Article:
What is good for the soul? Is it standing on the two million carved stones that make up Borobudur, a 7th century Buddhist temple? Is it the sense of wonder in the world that the temple invokes with it’s aesthetic and technical mastery as well as the sheer size, of this, one of the ancient world’s seven wonders? When I, one of the participants of the media familiarization tour of Indonesia, heard that Borobudur was one of the stops on our itinerary, I somehow knew that a visit to this place would be good for my soul.
Steeped in history, culture, spiritual and natural beauty, Borobudur is the world’s biggest Buddhist monument which has survived more than 1,200 years of natural and man-made disasters. This temple consists of a series of concentric circles that forms a giant mandala and it was built to represent the three levels to enlightenment. These include the starting point where we are attached to desires, the middle place where we move past the chains of our desires to work with form and the final level where we leave attachment to both desire and form and settle in the space of nirvana and enlightenment.
Borobudur is built as a step pyramid and is located in an elevated area between two twin volcanoes that is known locally as a sacred place. What’s more, this is yet another pyramid whose origins are not completely clear and are shrouded in speculation. This massive structure also lay hidden from sight for centuries under layers of volcanic ash and jungle growth and the facts behind its abandonment remain a mystery.
The enigmatic magnificence of this place was palpable as I walked along the upper platform surrounded by bell-shaped stupas that house statues of Buddha’s, some of which had survived bomb blasts and looting over centuries to still stand and silently watch over the valley below. As I walked along, feeling my blood surge with excitement in my veins, I wondered what it is about a moment where you are transported to an ancient time that is good for the soul? As I find myself back home in front of my computer in Namibia, I still wonder about this. I don’t think I have found the words to answer that for myself, but that doesn’t mean it hasn’t been answered inside of me. Maybe I’ve come back a little more in awe of life. Maybe like the grandeur of Borobudur, I know deep inside that I too can withstand the tribulations of life, maybe even I know that like the monumental temple of Borobudur, sometimes you don’t need to explain your story or hold onto your history to still be relevant and powerful. Sometimes all you need is to silently watch over your internal scared valley.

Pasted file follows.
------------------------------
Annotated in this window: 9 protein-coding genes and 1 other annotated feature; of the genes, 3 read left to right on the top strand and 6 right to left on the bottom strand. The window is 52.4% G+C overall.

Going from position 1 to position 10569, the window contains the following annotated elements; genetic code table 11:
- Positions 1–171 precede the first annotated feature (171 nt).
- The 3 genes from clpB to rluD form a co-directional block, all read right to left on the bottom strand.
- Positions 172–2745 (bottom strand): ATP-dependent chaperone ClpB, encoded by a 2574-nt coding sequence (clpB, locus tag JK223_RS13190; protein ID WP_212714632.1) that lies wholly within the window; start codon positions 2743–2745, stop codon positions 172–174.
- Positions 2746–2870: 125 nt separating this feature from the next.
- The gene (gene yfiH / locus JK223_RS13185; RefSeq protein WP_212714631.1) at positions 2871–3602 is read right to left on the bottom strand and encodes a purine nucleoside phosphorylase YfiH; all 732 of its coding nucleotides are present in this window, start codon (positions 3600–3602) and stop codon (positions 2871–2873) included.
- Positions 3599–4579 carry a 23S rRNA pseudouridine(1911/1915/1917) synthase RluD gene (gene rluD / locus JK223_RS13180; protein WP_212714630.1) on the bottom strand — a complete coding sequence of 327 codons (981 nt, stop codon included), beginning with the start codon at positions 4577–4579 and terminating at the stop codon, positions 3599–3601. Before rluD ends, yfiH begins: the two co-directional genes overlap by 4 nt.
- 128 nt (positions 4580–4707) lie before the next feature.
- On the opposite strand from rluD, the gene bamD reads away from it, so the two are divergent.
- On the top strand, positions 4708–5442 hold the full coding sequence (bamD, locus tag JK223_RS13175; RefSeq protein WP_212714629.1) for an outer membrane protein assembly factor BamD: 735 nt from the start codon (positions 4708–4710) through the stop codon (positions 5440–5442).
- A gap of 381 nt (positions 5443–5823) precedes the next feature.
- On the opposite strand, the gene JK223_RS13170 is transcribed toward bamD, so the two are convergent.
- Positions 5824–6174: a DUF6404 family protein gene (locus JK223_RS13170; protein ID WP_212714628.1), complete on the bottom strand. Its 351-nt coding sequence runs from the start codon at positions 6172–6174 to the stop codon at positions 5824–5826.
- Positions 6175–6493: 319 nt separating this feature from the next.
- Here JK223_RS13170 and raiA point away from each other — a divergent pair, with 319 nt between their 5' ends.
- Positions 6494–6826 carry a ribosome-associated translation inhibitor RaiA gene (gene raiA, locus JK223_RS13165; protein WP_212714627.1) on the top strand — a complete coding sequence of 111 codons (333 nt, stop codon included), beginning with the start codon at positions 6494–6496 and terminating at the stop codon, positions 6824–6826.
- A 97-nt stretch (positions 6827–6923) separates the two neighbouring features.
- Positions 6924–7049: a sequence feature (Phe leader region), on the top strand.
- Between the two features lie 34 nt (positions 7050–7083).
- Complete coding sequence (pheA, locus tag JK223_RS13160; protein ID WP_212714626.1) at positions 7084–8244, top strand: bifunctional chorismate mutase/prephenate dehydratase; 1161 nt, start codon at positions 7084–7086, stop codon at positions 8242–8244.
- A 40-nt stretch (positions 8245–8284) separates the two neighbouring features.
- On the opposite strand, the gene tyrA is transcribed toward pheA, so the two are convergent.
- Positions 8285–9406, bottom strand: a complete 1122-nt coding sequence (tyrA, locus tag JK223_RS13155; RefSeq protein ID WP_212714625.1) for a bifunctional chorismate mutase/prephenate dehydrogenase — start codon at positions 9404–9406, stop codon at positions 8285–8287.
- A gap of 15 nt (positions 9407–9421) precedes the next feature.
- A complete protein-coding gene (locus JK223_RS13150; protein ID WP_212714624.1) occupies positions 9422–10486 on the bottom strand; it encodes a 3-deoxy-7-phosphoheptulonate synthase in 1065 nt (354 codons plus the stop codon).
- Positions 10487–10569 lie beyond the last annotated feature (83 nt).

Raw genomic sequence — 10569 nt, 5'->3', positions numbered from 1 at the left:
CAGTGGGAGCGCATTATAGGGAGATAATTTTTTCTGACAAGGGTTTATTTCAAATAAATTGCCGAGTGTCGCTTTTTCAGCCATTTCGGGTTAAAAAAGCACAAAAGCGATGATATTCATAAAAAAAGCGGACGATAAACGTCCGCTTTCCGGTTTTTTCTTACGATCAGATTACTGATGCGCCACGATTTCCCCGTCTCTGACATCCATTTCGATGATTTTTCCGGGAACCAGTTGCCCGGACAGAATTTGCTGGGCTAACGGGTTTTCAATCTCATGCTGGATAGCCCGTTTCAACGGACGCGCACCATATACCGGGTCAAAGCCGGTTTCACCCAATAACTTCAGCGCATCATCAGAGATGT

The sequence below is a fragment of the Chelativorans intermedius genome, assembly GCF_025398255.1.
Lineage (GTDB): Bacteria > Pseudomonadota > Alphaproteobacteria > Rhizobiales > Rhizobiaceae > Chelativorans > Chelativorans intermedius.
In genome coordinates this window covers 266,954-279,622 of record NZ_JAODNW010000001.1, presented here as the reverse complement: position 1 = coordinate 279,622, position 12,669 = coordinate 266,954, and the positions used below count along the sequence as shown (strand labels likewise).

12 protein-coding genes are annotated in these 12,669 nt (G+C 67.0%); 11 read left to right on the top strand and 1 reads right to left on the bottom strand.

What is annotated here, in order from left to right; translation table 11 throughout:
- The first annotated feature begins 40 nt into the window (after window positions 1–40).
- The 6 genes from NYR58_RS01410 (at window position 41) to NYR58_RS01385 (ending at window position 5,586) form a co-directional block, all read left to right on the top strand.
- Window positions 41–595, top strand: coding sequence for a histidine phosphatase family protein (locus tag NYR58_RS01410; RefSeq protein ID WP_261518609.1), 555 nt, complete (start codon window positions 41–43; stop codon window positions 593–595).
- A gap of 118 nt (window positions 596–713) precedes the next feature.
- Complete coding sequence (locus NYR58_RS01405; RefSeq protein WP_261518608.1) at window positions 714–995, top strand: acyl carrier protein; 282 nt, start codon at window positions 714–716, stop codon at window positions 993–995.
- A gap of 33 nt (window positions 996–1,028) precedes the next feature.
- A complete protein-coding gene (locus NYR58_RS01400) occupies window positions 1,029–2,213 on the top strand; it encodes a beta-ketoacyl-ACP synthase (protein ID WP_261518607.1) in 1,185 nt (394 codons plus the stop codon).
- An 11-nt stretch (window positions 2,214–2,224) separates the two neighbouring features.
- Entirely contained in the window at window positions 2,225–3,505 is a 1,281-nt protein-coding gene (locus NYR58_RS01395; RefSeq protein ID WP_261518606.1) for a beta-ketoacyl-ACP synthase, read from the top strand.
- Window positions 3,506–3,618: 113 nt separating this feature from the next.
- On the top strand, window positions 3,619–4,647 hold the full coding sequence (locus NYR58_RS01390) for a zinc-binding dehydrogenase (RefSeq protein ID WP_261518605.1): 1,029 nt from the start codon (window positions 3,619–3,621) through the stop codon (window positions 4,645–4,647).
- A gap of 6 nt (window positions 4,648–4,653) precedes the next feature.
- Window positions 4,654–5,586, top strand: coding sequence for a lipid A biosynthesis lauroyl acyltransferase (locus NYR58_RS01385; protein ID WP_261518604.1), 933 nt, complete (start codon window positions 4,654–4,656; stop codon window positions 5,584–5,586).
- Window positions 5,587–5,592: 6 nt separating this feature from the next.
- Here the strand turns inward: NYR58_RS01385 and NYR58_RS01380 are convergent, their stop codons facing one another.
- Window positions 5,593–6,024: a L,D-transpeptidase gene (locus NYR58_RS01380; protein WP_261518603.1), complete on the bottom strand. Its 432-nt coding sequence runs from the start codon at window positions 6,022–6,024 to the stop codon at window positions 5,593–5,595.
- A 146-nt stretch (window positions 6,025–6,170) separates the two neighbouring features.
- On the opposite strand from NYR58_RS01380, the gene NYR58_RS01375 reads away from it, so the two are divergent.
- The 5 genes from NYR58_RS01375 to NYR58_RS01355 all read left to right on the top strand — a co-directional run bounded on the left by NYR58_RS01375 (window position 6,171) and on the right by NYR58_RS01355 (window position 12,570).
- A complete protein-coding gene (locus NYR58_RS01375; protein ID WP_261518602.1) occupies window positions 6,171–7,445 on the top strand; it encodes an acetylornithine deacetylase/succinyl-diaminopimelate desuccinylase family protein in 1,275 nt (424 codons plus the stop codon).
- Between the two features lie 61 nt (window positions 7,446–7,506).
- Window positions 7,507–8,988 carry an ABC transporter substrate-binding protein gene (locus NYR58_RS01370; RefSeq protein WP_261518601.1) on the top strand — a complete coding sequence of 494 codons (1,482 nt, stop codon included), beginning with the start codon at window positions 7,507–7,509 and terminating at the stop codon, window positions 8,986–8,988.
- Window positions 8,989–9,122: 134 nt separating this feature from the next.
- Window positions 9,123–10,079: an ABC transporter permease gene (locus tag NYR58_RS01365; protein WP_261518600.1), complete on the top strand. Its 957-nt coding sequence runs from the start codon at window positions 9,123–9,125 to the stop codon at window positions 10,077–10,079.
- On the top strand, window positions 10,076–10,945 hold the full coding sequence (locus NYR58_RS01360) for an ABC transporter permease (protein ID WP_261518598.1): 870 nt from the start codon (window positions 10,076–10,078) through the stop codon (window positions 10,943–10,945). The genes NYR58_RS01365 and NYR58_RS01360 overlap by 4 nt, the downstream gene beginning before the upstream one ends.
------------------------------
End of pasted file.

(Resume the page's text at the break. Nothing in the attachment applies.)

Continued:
My highlight reel:
This is part 2 of my highlight reel of Indonesia. You can find part 1 in the article “Life Begins at the Edge of Your Comfort Zone”.
This list is not conclusive, it is merely my personal highlight reel. I am sure when you travel to Indonesia, you will make your own, jam packed with wonderful experiences, highlight reel.
Indonesia is the largest archipelago in the world comprising 13,466 large and small tropical islands fringed with white sandy beaches, many still uninhabited and a number even still unnamed.
Sitting right on the equator situated between the continents of Asia and Australia and between the Pacific and the Indian Oceans, Indonesia has among the most diverse variety of species of animal life, on land and in the seas, found anywhere in the world.
The Indonesian archipelago harbours many ancient cultures and throughout its history the islands have been influenced by Indian, Chinese, Arabic and European cultures making this country a plethora of diversity and uniqueness.
MYD’s Manager, Kirsty Watermeyer recently travelled to Indonesia on a media familiarisation trip to bring back to Namibians the stories, treasures and insights of Indonesia. Right now, 99FM’s MYD is uncovering all that is Wonderful Indonesia.
For the full experience of Wonderful Indonesia take a look at this Lila Swanepoel Production short video titled Indonesia – Travel With Your Soul